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World AIDS Day

On World AIDS Day, we urge the Irish government to continue to strive to meet its Millennium Development Goal commitment of halting and reversing the spread of HIV and AIDS by 2015.

There have been great improvements in the treatment and care of people living with HIV over the past decade. But death due to HIV and AIDS-related illness remains unjustifiably high in the world’s poorest countries. 

Two versus one

Every day, over 5,500 people die from AIDS-related illness, with the majority of these deaths occurring in sub-Saharan Africa. There are two new HIV infections for every one person starting HIV treatment.

The hunger link

A major factor is that nearly one billion people do not receive adequate nutrition, and the HIV pandemic largely overlaps with this population. With effective interventions however, both hunger and HIV are preventable problems. Concern’s global HIV and AIDS programme advisor, Breda Gahan explained:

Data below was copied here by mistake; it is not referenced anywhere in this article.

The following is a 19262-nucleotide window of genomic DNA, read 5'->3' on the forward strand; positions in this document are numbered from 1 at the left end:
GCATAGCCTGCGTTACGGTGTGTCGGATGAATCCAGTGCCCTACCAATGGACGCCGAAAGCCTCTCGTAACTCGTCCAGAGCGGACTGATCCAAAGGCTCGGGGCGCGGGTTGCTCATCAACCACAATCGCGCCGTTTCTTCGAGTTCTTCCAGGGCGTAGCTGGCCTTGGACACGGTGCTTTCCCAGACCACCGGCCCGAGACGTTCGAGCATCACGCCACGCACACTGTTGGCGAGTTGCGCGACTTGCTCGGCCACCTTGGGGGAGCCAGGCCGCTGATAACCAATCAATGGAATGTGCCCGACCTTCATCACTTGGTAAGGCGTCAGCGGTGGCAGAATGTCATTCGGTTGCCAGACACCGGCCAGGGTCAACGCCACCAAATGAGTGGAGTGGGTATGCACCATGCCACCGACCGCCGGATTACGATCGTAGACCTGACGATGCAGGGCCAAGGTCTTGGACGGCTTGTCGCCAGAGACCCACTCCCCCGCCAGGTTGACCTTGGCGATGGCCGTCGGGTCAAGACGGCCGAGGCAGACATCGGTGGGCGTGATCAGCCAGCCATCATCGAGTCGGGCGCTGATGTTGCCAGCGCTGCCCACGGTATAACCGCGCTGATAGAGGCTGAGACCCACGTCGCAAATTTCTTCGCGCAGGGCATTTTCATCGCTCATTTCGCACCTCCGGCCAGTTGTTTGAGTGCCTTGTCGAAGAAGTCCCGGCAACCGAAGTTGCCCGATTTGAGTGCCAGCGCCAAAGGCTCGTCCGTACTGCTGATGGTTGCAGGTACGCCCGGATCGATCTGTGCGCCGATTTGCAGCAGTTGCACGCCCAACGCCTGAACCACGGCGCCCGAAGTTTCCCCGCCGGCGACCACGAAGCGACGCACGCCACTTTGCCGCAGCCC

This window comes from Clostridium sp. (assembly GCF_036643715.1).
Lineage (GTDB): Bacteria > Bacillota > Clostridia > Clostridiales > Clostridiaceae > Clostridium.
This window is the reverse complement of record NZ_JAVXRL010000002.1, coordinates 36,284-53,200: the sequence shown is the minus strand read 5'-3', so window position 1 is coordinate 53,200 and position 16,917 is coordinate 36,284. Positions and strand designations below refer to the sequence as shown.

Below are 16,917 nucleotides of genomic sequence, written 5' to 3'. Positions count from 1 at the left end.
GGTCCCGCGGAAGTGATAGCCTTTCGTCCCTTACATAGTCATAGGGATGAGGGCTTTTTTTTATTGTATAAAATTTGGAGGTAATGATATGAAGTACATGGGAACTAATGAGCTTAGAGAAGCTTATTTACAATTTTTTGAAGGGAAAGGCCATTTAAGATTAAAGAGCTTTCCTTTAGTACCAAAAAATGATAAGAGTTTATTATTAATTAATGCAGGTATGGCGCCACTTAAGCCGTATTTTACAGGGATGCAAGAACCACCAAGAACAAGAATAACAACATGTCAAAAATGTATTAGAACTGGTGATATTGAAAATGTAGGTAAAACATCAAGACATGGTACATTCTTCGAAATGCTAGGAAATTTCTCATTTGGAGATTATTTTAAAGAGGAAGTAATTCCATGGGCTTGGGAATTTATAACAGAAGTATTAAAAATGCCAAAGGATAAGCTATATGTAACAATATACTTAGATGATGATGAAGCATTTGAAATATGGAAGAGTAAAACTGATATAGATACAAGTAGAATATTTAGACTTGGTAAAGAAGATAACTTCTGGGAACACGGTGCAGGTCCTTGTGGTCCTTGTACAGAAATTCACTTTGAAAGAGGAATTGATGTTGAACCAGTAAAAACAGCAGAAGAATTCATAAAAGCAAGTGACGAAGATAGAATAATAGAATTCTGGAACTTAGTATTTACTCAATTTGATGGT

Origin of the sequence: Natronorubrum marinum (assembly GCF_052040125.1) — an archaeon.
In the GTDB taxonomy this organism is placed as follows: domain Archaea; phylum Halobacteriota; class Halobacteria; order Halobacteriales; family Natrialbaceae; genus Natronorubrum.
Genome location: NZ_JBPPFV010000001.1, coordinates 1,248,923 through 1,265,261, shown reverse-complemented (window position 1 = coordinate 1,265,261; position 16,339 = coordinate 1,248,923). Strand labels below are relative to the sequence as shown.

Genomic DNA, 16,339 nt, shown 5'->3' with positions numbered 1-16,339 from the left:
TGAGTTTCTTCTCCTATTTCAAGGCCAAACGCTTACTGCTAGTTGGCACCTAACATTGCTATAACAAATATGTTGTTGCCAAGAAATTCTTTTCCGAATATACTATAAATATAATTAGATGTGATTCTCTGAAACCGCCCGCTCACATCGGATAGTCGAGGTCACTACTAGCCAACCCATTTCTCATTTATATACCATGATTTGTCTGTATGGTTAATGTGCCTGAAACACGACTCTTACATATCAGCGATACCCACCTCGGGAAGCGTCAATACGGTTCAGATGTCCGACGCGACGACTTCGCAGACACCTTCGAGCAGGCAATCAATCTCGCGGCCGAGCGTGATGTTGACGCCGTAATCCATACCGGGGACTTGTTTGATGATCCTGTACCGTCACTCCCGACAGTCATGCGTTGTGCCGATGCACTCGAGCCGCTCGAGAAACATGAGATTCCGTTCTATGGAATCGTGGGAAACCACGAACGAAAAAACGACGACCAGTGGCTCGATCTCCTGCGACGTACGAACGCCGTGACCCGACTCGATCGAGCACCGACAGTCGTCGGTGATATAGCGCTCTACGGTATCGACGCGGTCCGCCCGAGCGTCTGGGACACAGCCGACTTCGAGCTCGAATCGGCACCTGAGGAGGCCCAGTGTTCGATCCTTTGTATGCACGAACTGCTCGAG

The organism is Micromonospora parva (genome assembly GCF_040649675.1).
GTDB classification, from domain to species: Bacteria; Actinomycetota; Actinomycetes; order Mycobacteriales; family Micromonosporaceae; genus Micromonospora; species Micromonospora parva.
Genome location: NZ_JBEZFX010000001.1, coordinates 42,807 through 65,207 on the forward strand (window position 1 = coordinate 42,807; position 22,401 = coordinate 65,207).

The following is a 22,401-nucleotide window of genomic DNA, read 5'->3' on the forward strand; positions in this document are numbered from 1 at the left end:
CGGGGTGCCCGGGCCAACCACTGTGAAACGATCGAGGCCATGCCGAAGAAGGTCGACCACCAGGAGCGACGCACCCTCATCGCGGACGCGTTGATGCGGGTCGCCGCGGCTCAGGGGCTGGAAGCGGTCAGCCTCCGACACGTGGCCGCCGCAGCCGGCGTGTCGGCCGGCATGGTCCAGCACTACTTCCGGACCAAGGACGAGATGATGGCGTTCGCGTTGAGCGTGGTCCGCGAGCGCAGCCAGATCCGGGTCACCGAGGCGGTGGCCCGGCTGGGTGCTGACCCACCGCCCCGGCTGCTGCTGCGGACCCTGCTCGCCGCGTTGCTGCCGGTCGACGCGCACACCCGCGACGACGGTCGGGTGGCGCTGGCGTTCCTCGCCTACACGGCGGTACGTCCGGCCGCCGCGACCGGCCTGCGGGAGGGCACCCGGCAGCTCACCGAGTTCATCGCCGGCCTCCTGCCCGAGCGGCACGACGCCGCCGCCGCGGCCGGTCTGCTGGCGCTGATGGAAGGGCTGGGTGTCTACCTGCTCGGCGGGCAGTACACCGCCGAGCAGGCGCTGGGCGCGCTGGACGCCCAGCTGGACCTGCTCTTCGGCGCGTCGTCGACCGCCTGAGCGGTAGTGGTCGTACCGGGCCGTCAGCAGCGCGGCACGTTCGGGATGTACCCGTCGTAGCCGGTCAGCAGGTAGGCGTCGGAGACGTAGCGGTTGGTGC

Food is the first medicine, yet the global food, fuel and financial crises are compromising international commitments and impacting heavily on HIV and AIDS levels in developing countries. It has now been established that there is a clear and critical link between HIV and AIDS and food insecurity in the developing world. Hunger and malnutrition are inextricably linked with HIV and AIDS. Hunger increases one’s risk of contracting HIV and HIV contributes to malnutrition.

Progress

However, considerable progress has been made over the past ten years and a new report by the Joint United Nations Programme on HIV and AIDS states that the number of people newly infected with HIV is declining and AIDS-related deaths are decreasing, which gives us new hope. But there are still 10 million HIV and AIDS sufferers in need of treatment who do not have access to it. That’s why it’s so important that we continue to make progress in this area and make treatment available to all. 

>> Read about our HIV work in India